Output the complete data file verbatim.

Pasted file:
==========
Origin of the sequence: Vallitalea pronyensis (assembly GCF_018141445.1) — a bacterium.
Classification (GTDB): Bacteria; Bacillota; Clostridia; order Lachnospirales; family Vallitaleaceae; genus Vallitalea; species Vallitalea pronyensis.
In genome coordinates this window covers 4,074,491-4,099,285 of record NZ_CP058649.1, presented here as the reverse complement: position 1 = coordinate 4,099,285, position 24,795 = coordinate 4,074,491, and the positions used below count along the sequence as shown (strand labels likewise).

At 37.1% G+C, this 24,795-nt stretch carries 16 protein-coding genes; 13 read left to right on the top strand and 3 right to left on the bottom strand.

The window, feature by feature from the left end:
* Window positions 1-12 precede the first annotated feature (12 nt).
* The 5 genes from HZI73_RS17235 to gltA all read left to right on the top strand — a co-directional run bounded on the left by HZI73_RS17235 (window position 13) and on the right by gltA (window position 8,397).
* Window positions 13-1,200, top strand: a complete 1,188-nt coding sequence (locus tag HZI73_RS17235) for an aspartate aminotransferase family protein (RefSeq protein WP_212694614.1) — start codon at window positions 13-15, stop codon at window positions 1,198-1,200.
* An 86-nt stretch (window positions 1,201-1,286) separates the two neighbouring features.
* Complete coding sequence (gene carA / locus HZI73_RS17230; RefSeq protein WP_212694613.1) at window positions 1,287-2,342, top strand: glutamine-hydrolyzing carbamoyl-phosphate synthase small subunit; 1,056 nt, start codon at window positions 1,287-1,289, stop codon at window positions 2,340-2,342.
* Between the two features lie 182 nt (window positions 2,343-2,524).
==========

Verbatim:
Origin of the sequence: Vallitalea pronyensis (assembly GCF_018141445.1) — a bacterium.
Classification (GTDB): Bacteria; Bacillota; Clostridia; order Lachnospirales; family Vallitaleaceae; genus Vallitalea; species Vallitalea pronyensis.
In genome coordinates this window covers 4,074,491-4,099,285 of record NZ_CP058649.1, presented here as the reverse complement: position 1 = coordinate 4,099,285, position 24,795 = coordinate 4,074,491, and the positions used below count along the sequence as shown (strand labels likewise).

At 37.1% G+C, this 24,795-nt stretch carries 16 protein-coding genes; 13 read left to right on the top strand and 3 right to left on the bottom strand.

The window, feature by feature from the left end:
* Window positions 1-12 precede the first annotated feature (12 nt).
* The 5 genes from HZI73_RS17235 to gltA all read left to right on the top strand — a co-directional run bounded on the left by HZI73_RS17235 (window position 13) and on the right by gltA (window position 8,397).
* Window positions 13-1,200, top strand: a complete 1,188-nt coding sequence (locus tag HZI73_RS17235) for an aspartate aminotransferase family protein (RefSeq protein WP_212694614.1) — start codon at window positions 13-15, stop codon at window positions 1,198-1,200.
* An 86-nt stretch (window positions 1,201-1,286) separates the two neighbouring features.
* Complete coding sequence (gene carA / locus HZI73_RS17230; RefSeq protein WP_212694613.1) at window positions 1,287-2,342, top strand: glutamine-hydrolyzing carbamoyl-phosphate synthase small subunit; 1,056 nt, start codon at window positions 1,287-1,289, stop codon at window positions 2,340-2,342.
* Between the two features lie 182 nt (window positions 2,343-2,524).